WASHINGTON — The Trump administration is speeding toward all-out war with California over fuel economy rules for cars and SUVs, proposing to revoke the state’s long-standing authority to enforce its own tough rules on tailpipe emissions.
The move forms a key part of a proposal by Trump’s environmental and transportation agencies to roll back the nation’s fuel economy standards. The agencies plan to submit the proposal to the White House for review within days.
The plan would freeze fuel economy targets at the levels required for vehicles sold in 2020, and leave those in place through 2026, according to federal officials who have reviewed it. That would mark a dramatic retreat from existing law, which aimed to get the nation’s fleet of cars and light trucks to an average fuel economy of 55 miles per gallon by 2025. Instead of average vehicle fuel economy ratcheting up to that level, it would stall out at 42 miles per gallon.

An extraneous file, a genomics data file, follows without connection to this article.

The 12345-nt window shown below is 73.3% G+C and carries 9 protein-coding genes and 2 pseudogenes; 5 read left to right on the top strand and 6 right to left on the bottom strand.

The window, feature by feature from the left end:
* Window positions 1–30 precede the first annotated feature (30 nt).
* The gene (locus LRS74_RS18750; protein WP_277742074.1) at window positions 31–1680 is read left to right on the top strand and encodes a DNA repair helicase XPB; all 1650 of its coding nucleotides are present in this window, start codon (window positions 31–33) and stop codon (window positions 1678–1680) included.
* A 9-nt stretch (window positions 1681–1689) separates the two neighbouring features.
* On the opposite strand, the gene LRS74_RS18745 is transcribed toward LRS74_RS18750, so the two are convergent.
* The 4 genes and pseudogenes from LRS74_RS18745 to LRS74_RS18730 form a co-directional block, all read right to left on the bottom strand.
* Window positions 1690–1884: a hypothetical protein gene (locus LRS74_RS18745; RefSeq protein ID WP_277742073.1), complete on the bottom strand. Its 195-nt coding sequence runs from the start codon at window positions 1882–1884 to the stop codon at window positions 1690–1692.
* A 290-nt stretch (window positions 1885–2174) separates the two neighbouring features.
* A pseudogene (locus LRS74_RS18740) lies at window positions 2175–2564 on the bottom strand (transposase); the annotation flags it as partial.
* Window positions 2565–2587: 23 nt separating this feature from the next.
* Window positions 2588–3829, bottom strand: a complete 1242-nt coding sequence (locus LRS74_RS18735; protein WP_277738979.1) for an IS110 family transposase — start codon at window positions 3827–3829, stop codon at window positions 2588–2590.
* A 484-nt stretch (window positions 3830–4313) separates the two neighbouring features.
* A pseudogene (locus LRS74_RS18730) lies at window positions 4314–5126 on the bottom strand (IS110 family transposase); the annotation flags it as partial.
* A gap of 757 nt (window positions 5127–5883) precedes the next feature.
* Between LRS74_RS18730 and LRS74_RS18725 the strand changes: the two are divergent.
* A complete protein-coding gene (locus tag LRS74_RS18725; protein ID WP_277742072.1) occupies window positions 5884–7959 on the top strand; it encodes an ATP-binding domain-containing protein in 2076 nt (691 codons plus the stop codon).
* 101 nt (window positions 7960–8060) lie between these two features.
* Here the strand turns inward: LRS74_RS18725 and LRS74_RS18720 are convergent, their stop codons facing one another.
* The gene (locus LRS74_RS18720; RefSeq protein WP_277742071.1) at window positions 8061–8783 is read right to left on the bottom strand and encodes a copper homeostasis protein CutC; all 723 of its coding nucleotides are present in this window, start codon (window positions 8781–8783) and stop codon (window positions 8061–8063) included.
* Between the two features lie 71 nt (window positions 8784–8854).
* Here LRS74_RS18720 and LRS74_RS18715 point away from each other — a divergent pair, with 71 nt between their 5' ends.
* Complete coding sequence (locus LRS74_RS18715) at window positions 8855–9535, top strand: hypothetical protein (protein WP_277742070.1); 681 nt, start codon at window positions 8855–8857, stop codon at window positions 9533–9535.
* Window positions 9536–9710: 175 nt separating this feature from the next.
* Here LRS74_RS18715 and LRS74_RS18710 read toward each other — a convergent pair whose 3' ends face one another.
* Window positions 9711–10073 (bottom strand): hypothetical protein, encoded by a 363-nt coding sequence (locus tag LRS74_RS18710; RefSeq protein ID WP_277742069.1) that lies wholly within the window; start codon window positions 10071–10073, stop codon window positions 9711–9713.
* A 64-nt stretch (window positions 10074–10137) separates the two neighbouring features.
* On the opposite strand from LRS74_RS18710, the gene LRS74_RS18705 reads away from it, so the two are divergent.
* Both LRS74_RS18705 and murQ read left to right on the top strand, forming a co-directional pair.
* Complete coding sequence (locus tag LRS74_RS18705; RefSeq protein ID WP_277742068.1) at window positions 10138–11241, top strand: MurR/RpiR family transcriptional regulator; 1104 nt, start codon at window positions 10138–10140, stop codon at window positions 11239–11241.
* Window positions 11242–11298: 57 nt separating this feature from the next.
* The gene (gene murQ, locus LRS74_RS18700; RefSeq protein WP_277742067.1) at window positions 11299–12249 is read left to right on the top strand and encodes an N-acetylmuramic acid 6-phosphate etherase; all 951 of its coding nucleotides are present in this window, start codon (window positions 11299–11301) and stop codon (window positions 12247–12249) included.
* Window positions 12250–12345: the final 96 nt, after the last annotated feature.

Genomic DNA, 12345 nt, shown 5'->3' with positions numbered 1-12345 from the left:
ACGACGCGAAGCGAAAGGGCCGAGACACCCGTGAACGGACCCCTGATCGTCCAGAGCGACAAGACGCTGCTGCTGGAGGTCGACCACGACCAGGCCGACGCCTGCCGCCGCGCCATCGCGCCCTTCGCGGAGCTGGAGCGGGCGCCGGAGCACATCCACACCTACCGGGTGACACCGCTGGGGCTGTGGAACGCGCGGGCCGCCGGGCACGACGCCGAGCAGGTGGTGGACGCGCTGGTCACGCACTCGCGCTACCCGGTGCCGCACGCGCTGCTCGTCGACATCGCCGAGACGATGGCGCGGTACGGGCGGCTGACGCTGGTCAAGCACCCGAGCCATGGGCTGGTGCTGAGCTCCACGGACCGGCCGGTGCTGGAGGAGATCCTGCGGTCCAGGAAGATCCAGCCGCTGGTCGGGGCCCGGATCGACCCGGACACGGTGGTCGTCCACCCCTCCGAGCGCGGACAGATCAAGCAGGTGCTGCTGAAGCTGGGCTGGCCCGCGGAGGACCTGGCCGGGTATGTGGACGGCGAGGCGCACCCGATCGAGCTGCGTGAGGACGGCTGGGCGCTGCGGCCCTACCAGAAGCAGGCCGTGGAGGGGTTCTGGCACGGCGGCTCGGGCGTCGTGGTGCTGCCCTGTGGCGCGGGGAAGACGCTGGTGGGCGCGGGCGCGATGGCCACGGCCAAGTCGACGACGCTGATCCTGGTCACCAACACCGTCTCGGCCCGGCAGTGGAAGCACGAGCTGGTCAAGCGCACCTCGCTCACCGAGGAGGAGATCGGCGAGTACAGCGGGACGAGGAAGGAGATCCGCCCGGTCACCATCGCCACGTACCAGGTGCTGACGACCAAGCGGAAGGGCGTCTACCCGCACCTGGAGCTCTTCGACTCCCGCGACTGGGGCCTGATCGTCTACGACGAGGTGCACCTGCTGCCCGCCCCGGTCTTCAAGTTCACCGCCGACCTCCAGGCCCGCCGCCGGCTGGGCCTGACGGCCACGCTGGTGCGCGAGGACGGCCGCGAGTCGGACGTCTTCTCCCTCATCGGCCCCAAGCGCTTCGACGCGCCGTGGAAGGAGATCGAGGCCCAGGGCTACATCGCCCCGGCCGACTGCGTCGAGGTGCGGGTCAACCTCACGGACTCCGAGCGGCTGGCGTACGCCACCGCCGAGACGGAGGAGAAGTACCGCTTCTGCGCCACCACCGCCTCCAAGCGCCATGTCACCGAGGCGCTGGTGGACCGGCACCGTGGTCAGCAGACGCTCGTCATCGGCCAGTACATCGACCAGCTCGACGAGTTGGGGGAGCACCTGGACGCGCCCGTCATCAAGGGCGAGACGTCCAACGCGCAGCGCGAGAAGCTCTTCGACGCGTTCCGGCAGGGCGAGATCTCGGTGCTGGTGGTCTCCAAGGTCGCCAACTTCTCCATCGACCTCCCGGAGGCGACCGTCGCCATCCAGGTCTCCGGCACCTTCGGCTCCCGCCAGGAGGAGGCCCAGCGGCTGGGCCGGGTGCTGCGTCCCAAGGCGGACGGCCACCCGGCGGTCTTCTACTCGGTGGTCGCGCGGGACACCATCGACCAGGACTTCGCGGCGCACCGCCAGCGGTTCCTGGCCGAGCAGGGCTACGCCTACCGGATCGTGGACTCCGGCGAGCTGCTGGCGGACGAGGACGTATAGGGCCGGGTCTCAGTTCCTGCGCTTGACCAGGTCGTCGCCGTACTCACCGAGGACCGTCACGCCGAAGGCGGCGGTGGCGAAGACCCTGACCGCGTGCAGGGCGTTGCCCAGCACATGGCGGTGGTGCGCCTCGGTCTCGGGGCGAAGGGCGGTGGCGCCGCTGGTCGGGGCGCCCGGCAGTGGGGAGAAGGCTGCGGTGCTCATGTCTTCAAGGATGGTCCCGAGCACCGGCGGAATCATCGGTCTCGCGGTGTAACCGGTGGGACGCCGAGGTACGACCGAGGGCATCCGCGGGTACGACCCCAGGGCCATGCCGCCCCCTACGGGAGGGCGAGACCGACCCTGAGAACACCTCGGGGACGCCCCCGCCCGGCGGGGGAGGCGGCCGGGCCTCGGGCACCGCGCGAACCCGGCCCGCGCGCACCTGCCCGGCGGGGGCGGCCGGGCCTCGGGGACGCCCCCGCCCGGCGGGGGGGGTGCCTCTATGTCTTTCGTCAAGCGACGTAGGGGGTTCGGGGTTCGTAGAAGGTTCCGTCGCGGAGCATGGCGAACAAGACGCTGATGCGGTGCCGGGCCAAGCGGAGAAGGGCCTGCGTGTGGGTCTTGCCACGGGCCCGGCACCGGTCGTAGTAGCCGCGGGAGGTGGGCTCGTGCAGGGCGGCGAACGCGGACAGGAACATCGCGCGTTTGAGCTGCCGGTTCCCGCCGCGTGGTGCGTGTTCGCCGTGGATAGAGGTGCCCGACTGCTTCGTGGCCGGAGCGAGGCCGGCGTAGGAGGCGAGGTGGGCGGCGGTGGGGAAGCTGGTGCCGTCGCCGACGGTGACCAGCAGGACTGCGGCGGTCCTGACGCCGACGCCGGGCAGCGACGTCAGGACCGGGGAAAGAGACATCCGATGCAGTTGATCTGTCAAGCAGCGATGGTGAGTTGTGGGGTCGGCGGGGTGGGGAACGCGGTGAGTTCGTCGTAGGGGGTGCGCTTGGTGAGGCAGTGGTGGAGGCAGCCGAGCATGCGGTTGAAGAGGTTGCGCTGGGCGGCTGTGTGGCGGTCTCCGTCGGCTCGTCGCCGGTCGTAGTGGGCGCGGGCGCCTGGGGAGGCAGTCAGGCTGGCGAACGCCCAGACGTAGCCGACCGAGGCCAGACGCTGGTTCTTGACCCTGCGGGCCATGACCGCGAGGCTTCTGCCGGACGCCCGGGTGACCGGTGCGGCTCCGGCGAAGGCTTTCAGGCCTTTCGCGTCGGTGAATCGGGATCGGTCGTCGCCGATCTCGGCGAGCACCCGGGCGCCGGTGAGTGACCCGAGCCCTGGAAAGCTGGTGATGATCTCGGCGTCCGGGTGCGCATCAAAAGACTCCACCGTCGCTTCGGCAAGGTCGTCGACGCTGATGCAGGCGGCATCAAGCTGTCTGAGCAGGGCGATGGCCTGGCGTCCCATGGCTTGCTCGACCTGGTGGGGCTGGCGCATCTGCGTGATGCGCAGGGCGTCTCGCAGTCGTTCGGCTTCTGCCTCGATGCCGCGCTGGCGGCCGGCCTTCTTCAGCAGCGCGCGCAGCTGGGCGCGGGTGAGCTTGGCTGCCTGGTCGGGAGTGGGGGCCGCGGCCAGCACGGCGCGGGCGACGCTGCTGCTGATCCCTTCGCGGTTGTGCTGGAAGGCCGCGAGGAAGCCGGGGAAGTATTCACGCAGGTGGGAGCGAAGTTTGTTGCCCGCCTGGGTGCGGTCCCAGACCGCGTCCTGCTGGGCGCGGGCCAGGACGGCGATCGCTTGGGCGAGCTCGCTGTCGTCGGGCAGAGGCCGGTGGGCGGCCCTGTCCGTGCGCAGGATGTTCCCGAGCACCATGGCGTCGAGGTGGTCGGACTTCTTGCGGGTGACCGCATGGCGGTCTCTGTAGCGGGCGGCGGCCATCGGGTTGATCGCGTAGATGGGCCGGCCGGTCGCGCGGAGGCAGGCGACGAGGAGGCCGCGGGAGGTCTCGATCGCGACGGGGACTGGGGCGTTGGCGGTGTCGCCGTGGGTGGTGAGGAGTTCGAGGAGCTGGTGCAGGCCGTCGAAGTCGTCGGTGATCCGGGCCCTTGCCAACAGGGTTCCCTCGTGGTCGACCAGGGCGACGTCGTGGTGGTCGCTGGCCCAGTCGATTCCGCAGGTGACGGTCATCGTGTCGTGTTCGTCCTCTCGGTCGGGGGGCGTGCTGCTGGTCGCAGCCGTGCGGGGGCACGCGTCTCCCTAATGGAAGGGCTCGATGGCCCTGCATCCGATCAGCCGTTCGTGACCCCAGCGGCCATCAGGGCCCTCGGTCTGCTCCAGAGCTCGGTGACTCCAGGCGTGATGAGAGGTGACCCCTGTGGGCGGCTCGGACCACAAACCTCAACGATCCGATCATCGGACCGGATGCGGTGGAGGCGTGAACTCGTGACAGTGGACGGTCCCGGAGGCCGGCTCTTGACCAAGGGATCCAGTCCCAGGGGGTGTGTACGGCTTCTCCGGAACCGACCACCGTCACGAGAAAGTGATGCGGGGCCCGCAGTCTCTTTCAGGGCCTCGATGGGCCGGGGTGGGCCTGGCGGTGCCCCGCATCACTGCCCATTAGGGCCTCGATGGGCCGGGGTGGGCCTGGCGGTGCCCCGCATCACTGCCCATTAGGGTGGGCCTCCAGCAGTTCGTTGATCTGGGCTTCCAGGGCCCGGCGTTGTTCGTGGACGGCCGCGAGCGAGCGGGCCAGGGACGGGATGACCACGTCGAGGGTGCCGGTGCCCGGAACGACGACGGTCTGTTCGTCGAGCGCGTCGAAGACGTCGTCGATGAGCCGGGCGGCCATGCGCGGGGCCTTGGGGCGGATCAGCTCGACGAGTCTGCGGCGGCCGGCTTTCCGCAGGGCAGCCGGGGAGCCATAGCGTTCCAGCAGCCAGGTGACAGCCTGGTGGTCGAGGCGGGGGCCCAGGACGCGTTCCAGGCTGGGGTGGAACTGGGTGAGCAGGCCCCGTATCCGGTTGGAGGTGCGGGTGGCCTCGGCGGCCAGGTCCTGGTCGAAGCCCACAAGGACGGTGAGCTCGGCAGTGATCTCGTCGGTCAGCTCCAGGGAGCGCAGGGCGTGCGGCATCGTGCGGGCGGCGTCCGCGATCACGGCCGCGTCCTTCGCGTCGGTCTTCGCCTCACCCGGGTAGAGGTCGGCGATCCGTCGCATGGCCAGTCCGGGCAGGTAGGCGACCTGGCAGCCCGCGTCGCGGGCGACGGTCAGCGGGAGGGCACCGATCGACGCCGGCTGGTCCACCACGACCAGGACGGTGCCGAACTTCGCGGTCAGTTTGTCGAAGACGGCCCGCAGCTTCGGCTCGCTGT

That would constitute the single biggest step the administration has taken to undermine efforts to combat climate change.
Cars and trucks recently surpassed electricity plants as America’s biggest sources of the greenhouse gases that drive global warming. And unlike the electricity industry, in which market forces have pushed utilities toward cleaner energy, including natural gas and renewable sources, relatively low gasoline prices in recent years have led consumers to pay less attention to fuel economy when they buy new cars.